NHS staff who fought Ebola outbreak are denied £4,000 allowance given to other volunteers

The Unite union has called for NHS volunteers who tackled the deadly Ebola virus to receive the same allowance as other volunteers

NHS workers who risked their lives combating the deadly Ebola virus in Africa have been denied an allowance of more than £4,000 given to other volunteers.

Staff from Public Health England (PHE) who volunteered in laboratories in west Africa to fight the disease have received the allowance, paid for by the Department for International Development (DFID).

But the Unite union has criticised the failure to remunerate NHS volunteers and academics, despite them working ‘in the same life-threatening situations’, and has called for them to be recompensed in the same manner.

NHS nurses, including Pauline Cafferkey, who contracted the virus and recovered, worked alongside PHE staff in treatment centres with laboratories, helping Ebola victims.

Unite healthcare sciences national committee chair Ian Evans, who volunteered in one of the affected countries, has written to international development secretary MP Justine Greening three times criticising the disparity, without a response.

In his letter, he said: ‘As you can appreciate, this is a huge inequality and needs to be addressed.

‘We all acknowledge that colleagues who volunteered to be deployed did not do this because there was a financial incentive, but it does not excuse a two-tier payment scheme.’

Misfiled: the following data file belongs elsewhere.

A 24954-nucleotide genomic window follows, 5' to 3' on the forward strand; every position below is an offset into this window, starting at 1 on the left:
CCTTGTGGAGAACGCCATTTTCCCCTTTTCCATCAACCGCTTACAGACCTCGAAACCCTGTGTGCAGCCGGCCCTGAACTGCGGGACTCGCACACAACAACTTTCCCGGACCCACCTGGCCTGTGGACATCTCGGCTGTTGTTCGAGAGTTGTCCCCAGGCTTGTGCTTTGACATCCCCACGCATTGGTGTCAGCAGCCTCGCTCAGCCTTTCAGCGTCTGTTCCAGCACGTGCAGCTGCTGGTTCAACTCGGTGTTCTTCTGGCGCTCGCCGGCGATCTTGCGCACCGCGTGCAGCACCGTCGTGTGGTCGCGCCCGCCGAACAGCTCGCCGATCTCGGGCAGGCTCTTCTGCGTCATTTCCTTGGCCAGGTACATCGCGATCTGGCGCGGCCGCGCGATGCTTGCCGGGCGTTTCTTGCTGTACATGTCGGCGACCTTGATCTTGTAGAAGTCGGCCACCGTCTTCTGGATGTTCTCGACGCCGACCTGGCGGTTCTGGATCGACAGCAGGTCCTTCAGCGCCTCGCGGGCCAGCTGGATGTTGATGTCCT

Mr Evans, a biomedical scientist at Brighton and Sussex University Hospitals NHS Trust, told the minister that health service volunteers ‘are of equal merit’ and ‘are qualified and trained to the same level’.

Around 200 NHS staff and academics are eligible for the bonus, according to Mr Evans. 

He said the payment includes an operational working allowance of £3,615, a deployment allowance of £516 and a tax-free clothing allowance of £100. 

NHS staff received their normal salaries while volunteering and had their food, accommodation and travel paid for. But they were unaware that colleagues were receiving the allowance, Mr Evans said. 

He volunteered in Sierra Leone last August and will use his annual leave this month to return to help set up a ‘legacy’ centre. 

Mr Evans told Nursing Standard: ‘I think they [NHS volunteers] should be given the option of whether they want [the allowance] or not.

‘Some have said they would give it to charity or back to Sierra Leone.’   

Public Health England said that the allowance was offered to around 150 of its laboratory staff between October 2014 and December 2015 for each deployment they made to west Africa, and that the payments have now ceased.

A PHE spokesperson said: ‘This allowance was offered to laboratory based PHE personnel to bring them up to contractual terms comparable to other UK specialised staff deployed to labs in west Africa.’

A DFID spokesperson said: ‘NHS volunteers showed immense bravery and commitment and played a key role in bringing the outbreak under control.

‘The terms and conditions for their deployment were clearly set out in advance by their employer.’


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